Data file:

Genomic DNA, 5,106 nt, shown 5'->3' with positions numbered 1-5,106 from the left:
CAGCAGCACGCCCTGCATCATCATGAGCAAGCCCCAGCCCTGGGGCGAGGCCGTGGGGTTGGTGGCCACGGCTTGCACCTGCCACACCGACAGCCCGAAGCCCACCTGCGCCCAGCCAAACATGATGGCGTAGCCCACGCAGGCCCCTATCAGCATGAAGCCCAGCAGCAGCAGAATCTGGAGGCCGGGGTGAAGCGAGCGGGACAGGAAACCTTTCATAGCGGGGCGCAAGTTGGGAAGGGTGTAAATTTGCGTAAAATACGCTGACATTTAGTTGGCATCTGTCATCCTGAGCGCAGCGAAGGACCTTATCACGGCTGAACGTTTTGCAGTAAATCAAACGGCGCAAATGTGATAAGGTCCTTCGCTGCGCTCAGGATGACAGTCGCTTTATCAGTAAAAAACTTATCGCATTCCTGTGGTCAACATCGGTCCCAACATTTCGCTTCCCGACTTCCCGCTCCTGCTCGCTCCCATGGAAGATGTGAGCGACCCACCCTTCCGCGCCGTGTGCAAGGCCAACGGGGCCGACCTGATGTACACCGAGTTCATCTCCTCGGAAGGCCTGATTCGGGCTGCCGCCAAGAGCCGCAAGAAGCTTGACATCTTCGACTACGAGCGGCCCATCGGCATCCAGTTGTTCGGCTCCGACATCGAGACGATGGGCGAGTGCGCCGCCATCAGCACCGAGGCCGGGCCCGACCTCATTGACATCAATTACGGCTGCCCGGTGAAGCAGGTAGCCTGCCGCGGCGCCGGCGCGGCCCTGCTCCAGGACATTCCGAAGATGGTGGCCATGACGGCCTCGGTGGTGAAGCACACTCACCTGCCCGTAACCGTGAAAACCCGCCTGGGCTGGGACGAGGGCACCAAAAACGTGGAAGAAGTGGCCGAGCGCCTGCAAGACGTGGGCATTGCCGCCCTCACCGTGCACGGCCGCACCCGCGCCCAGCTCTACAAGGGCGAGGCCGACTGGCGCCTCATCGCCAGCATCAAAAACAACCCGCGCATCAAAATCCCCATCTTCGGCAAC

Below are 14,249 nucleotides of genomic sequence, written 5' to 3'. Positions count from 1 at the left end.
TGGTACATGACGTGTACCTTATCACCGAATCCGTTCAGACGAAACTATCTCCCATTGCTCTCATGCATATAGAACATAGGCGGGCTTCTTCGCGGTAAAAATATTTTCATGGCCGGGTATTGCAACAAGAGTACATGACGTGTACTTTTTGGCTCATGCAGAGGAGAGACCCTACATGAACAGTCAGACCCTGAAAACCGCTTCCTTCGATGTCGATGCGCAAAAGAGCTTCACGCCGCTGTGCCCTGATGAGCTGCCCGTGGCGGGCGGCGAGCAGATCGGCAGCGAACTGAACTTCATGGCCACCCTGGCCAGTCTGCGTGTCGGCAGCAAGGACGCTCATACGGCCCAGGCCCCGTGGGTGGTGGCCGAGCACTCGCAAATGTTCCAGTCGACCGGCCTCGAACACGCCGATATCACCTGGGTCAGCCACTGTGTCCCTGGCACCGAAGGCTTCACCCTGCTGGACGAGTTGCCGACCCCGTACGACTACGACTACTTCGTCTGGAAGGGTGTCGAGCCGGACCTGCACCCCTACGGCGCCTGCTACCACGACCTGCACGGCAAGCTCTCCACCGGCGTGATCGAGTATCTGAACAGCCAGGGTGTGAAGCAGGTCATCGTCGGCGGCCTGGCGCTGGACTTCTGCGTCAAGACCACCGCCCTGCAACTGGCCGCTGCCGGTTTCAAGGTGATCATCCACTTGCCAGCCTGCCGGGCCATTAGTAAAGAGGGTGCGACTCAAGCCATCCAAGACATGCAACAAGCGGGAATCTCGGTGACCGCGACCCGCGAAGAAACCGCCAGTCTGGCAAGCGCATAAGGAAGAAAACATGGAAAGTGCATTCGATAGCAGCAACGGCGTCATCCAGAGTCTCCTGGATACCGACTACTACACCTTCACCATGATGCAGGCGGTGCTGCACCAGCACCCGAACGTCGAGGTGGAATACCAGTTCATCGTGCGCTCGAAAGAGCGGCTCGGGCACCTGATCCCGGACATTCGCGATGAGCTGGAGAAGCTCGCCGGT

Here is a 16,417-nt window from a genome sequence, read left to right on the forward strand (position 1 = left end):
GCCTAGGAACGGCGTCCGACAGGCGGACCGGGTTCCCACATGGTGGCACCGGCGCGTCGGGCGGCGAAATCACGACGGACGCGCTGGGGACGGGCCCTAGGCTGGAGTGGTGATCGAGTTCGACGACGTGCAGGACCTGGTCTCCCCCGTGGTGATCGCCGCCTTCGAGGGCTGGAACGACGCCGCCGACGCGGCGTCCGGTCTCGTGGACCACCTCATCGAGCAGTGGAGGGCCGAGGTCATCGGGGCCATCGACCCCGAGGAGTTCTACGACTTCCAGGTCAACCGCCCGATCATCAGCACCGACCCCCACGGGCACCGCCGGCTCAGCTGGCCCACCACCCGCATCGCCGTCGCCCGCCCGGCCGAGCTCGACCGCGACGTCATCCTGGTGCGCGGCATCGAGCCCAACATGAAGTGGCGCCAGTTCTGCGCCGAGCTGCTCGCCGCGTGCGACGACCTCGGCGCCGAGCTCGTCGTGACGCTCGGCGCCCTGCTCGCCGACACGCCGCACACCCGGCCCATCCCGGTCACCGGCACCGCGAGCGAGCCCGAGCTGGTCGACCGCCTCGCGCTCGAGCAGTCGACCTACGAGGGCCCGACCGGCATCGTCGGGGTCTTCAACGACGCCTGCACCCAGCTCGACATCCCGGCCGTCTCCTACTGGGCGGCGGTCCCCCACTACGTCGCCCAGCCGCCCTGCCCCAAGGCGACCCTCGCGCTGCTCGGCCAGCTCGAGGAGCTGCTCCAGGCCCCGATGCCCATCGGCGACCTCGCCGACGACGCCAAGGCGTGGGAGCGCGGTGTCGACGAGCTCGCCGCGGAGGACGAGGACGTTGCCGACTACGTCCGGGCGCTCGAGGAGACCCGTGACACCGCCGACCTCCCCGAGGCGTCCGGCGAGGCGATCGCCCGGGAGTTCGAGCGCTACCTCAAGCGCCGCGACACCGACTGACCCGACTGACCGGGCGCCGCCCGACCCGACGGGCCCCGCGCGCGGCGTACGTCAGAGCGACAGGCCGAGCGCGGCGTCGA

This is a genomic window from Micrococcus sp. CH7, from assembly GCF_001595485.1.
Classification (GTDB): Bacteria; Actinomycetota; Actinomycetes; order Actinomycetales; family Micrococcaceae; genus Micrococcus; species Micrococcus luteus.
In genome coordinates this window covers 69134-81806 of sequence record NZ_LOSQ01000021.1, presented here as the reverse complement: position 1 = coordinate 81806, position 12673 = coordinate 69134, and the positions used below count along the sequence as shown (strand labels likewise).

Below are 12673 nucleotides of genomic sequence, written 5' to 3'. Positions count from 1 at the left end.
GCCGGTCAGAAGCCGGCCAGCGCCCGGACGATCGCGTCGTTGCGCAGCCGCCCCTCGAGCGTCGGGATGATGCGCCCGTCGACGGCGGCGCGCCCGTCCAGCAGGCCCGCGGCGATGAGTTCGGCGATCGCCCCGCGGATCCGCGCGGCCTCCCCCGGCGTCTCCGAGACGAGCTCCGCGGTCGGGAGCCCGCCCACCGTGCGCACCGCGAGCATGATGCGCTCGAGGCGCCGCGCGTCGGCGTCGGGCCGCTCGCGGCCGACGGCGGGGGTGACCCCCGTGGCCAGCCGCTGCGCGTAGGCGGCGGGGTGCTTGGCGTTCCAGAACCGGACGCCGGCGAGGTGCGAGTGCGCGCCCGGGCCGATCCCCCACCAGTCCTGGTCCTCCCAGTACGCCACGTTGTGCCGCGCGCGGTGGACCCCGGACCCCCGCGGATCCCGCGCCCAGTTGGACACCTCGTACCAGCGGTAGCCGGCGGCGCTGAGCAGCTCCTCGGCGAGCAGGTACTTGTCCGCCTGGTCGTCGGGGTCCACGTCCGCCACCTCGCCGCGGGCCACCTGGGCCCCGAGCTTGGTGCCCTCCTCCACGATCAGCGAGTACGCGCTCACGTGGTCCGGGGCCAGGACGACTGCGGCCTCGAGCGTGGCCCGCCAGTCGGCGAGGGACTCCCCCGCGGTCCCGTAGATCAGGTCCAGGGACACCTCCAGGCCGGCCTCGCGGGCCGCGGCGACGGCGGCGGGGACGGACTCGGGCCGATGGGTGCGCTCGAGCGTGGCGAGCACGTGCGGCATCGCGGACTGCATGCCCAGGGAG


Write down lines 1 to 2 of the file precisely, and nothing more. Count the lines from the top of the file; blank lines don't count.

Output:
Genomic DNA, 5,106 nt, shown 5'->3' with positions numbered 1-5,106 from the left:
CAGCAGCACGCCCTGCATCATCATGAGCAAGCCCCAGCCCTGGGGCGAGGCCGTGGGGTTGGTGGCCACGGCTTGCACCTGCCACACCGACAGCCCGAAGCCCACCTGCGCCCAGCCAAACATGATGGCGTAGCCCACGCAGGCCCCTATCAGCATGAAGCCCAGCAGCAGCAGAATCTGGAGGCCGGGGTGAAGCGAGCGGGACAGGAAACCTTTCATAGCGGGGCGCAAGTTGGGAAGGGTGTAAATTTGCGTAAAATACGCTGACATTTAGTTGGCATCTGTCATCCTGAGCGCAGCGAAGGACCTTATCACGGCTGAACGTTTTGCAGTAAATCAAACGGCGCAAATGTGATAAGGTCCTTCGCTGCGCTCAGGATGACAGTCGCTTTATCAGTAAAAAACTTATCGCATTCCTGTGGTCAACATCGGTCCCAACATTTCGCTTCCCGACTTCCCGCTCCTGCTCGCTCCCATGGAAGATGTGAGCGACCCACCCTTCCGCGCCGTGTGCAAGGCCAACGGGGCCGACCTGATGTACACCGAGTTCATCTCCTCGGAAGGCCTGATTCGGGCTGCCGCCAAGAGCCGCAAGAAGCTTGACATCTTCGACTACGAGCGGCCCATCGGCATCCAGTTGTTCGGCTCCGACATCGAGACGATGGGCGAGTGCGCCGCCATCAGCACCGAGGCCGGGCCCGACCTCATTGACATCAATTACGGCTGCCCGGTGAAGCAGGTAGCCTGCCGCGGCGCCGGCGCGGCCCTGCTCCAGGACATTCCGAAGATGGTGGCCATGACGGCCTCGGTGGTGAAGCACACTCACCTGCCCGTAACCGTGAAAACCCGCCTGGGCTGGGACGAGGGCACCAAAAACGTGGAAGAAGTGGCCGAGCGCCTGCAAGACGTGGGCATTGCCGCCCTCACCGTGCACGGCCGCACCCGCGCCCAGCTCTACAAGGGCGAGGCCGACTGGCGCCTCATCGCCAGCATCAAAAACAACCCGCGCATCAAAATCCCCATCTTCGGCAAC